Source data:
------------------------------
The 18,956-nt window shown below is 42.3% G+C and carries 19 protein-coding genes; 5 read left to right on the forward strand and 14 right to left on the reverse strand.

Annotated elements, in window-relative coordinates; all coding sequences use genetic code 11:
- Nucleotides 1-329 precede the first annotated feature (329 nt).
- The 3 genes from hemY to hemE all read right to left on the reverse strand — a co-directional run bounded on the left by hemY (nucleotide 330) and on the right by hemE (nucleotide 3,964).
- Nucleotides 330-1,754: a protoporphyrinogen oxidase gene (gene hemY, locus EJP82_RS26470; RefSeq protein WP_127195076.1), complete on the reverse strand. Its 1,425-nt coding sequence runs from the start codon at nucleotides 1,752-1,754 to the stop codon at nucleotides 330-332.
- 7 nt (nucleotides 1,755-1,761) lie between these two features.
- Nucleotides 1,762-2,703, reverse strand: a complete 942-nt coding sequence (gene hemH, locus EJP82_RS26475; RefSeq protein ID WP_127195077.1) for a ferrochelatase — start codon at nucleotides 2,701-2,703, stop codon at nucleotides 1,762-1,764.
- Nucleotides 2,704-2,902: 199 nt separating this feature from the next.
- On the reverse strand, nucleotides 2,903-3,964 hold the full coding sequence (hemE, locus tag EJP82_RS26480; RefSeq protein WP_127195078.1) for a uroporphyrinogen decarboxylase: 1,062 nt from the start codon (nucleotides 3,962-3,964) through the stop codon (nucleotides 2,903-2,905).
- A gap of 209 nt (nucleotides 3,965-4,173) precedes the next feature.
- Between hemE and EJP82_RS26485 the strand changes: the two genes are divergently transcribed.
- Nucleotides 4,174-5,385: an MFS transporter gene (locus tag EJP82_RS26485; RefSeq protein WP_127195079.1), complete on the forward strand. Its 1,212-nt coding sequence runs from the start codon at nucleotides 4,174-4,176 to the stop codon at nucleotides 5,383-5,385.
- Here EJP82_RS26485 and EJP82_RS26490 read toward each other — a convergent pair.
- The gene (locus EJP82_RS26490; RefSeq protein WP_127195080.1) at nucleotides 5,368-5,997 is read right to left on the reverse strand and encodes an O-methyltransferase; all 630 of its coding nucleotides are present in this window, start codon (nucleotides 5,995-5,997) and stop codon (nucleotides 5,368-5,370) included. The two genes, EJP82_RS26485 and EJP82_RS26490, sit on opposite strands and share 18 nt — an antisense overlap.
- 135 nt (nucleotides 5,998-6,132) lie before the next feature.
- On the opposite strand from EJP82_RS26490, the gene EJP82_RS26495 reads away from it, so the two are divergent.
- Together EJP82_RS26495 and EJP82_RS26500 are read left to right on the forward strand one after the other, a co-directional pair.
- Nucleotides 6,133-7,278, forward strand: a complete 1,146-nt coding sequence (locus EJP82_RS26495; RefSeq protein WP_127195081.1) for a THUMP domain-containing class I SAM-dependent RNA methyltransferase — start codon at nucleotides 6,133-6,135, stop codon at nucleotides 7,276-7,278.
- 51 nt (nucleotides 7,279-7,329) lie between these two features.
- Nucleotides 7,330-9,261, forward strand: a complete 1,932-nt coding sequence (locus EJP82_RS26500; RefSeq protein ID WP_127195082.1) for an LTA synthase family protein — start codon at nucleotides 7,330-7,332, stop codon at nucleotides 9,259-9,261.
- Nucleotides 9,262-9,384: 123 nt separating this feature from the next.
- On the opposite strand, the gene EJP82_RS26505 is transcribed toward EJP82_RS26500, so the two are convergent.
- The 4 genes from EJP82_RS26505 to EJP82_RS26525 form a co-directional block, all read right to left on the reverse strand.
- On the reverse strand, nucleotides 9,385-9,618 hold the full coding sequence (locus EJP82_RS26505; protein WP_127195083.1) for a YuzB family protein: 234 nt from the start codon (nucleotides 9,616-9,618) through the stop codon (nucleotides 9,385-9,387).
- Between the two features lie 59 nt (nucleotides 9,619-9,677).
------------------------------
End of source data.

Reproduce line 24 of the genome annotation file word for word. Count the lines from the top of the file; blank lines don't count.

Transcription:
- On the reverse strand, nucleotides 9,385-9,618 hold the full coding sequence (locus EJP82_RS26505; protein WP_127195083.1) for a YuzB family protein: 234 nt from the start codon (nucleotides 9,616-9,618) through the stop codon (nucleotides 9,385-9,387).